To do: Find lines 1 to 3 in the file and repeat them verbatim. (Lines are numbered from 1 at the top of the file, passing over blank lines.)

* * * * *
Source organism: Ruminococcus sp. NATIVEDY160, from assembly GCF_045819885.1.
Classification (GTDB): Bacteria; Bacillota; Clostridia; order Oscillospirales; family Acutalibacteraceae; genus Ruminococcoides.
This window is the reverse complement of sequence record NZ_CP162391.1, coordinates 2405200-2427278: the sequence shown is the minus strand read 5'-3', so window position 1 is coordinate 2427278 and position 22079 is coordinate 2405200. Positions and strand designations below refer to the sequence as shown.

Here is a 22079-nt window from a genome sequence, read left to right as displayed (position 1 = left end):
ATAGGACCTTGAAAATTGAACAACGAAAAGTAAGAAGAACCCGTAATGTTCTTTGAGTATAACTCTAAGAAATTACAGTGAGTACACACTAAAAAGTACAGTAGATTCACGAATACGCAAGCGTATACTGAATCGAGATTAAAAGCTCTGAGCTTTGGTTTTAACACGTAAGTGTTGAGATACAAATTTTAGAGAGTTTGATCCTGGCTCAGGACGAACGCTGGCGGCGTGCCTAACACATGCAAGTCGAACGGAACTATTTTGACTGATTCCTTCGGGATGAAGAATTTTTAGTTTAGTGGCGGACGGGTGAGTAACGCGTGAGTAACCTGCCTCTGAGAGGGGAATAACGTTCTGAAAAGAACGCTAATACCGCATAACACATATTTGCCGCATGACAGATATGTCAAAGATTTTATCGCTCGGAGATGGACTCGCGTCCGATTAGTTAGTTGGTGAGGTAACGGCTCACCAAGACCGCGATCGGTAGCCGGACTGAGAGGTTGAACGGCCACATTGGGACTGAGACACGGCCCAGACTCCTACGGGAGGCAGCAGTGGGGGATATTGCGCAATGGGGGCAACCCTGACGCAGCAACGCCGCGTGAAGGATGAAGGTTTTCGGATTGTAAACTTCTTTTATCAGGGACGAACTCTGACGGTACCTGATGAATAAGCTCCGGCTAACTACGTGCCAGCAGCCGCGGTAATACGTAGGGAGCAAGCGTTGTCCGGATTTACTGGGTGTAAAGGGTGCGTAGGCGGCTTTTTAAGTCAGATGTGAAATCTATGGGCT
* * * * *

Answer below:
Source organism: Ruminococcus sp. NATIVEDY160, from assembly GCF_045819885.1.
Classification (GTDB): Bacteria; Bacillota; Clostridia; order Oscillospirales; family Acutalibacteraceae; genus Ruminococcoides.
This window is the reverse complement of sequence record NZ_CP162391.1, coordinates 2405200-2427278: the sequence shown is the minus strand read 5'-3', so window position 1 is coordinate 2427278 and position 22079 is coordinate 2405200. Positions and strand designations below refer to the sequence as shown.